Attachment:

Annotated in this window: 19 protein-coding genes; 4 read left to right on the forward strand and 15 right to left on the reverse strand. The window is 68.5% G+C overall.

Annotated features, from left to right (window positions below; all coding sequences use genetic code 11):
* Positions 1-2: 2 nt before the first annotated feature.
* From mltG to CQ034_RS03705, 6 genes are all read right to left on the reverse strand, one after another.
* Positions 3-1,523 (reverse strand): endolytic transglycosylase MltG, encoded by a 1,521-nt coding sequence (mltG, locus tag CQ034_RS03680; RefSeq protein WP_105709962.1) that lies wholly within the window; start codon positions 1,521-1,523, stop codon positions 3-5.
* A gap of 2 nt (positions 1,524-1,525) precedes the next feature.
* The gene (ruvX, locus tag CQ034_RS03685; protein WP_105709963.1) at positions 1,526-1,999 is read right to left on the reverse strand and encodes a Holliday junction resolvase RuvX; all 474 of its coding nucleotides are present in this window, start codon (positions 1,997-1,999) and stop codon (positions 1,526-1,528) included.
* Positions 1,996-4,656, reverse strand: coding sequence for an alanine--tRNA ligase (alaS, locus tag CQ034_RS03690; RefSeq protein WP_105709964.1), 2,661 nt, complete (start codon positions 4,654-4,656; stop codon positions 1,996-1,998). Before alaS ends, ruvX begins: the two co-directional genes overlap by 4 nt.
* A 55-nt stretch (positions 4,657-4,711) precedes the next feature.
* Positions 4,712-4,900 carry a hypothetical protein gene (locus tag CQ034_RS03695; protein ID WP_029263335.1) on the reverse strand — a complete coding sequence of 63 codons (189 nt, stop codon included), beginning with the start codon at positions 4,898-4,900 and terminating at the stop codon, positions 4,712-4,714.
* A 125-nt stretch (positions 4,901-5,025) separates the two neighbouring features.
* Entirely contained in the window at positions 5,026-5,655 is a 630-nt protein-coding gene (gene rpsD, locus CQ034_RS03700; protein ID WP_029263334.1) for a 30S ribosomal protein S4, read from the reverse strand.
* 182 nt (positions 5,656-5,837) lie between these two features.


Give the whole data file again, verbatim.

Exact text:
Annotated in this window: 19 protein-coding genes; 4 read left to right on the forward strand and 15 right to left on the reverse strand. The window is 68.5% G+C overall.

Annotated features, from left to right (window positions below; all coding sequences use genetic code 11):
* Positions 1-2: 2 nt before the first annotated feature.
* From mltG to CQ034_RS03705, 6 genes are all read right to left on the reverse strand, one after another.
* Positions 3-1,523 (reverse strand): endolytic transglycosylase MltG, encoded by a 1,521-nt coding sequence (mltG, locus tag CQ034_RS03680; RefSeq protein WP_105709962.1) that lies wholly within the window; start codon positions 1,521-1,523, stop codon positions 3-5.
* A gap of 2 nt (positions 1,524-1,525) precedes the next feature.
* The gene (ruvX, locus tag CQ034_RS03685; protein WP_105709963.1) at positions 1,526-1,999 is read right to left on the reverse strand and encodes a Holliday junction resolvase RuvX; all 474 of its coding nucleotides are present in this window, start codon (positions 1,997-1,999) and stop codon (positions 1,526-1,528) included.
* Positions 1,996-4,656, reverse strand: coding sequence for an alanine--tRNA ligase (alaS, locus tag CQ034_RS03690; RefSeq protein WP_105709964.1), 2,661 nt, complete (start codon positions 4,654-4,656; stop codon positions 1,996-1,998). Before alaS ends, ruvX begins: the two co-directional genes overlap by 4 nt.
* A 55-nt stretch (positions 4,657-4,711) precedes the next feature.
* Positions 4,712-4,900 carry a hypothetical protein gene (locus tag CQ034_RS03695; protein ID WP_029263335.1) on the reverse strand — a complete coding sequence of 63 codons (189 nt, stop codon included), beginning with the start codon at positions 4,898-4,900 and terminating at the stop codon, positions 4,712-4,714.
* A 125-nt stretch (positions 4,901-5,025) separates the two neighbouring features.
* Entirely contained in the window at positions 5,026-5,655 is a 630-nt protein-coding gene (gene rpsD, locus CQ034_RS03700; protein ID WP_029263334.1) for a 30S ribosomal protein S4, read from the reverse strand.
* 182 nt (positions 5,656-5,837) lie between these two features.